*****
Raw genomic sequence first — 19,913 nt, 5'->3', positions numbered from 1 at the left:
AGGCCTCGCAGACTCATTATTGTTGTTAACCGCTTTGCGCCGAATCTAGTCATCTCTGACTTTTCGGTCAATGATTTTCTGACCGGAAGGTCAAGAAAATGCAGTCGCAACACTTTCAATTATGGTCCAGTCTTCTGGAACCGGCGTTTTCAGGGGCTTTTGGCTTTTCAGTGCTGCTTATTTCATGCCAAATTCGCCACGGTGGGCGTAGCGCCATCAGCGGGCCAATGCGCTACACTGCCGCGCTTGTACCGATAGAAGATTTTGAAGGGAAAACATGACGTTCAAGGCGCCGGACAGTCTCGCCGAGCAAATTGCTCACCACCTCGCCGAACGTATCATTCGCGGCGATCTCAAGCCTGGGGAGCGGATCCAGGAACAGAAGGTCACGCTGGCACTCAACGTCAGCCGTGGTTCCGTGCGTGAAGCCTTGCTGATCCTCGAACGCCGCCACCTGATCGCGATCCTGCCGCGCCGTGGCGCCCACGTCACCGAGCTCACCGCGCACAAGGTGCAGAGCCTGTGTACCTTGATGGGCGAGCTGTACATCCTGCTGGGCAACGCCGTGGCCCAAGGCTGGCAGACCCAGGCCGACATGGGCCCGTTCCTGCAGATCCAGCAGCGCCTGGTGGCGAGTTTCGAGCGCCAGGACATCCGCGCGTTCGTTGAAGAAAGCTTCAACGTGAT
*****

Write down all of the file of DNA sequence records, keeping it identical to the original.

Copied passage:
Raw genomic sequence first — 19,913 nt, 5'->3', positions numbered from 1 at the left:
AGGCCTCGCAGACTCATTATTGTTGTTAACCGCTTTGCGCCGAATCTAGTCATCTCTGACTTTTCGGTCAATGATTTTCTGACCGGAAGGTCAAGAAAATGCAGTCGCAACACTTTCAATTATGGTCCAGTCTTCTGGAACCGGCGTTTTCAGGGGCTTTTGGCTTTTCAGTGCTGCTTATTTCATGCCAAATTCGCCACGGTGGGCGTAGCGCCATCAGCGGGCCAATGCGCTACACTGCCGCGCTTGTACCGATAGAAGATTTTGAAGGGAAAACATGACGTTCAAGGCGCCGGACAGTCTCGCCGAGCAAATTGCTCACCACCTCGCCGAACGTATCATTCGCGGCGATCTCAAGCCTGGGGAGCGGATCCAGGAACAGAAGGTCACGCTGGCACTCAACGTCAGCCGTGGTTCCGTGCGTGAAGCCTTGCTGATCCTCGAACGCCGCCACCTGATCGCGATCCTGCCGCGCCGTGGCGCCCACGTCACCGAGCTCACCGCGCACAAGGTGCAGAGCCTGTGTACCTTGATGGGCGAGCTGTACATCCTGCTGGGCAACGCCGTGGCCCAAGGCTGGCAGACCCAGGCCGACATGGGCCCGTTCCTGCAGATCCAGCAGCGCCTGGTGGCGAGTTTCGAGCGCCAGGACATCCGCGCGTTCGTTGAAGAAAGCTTCAACGTGAT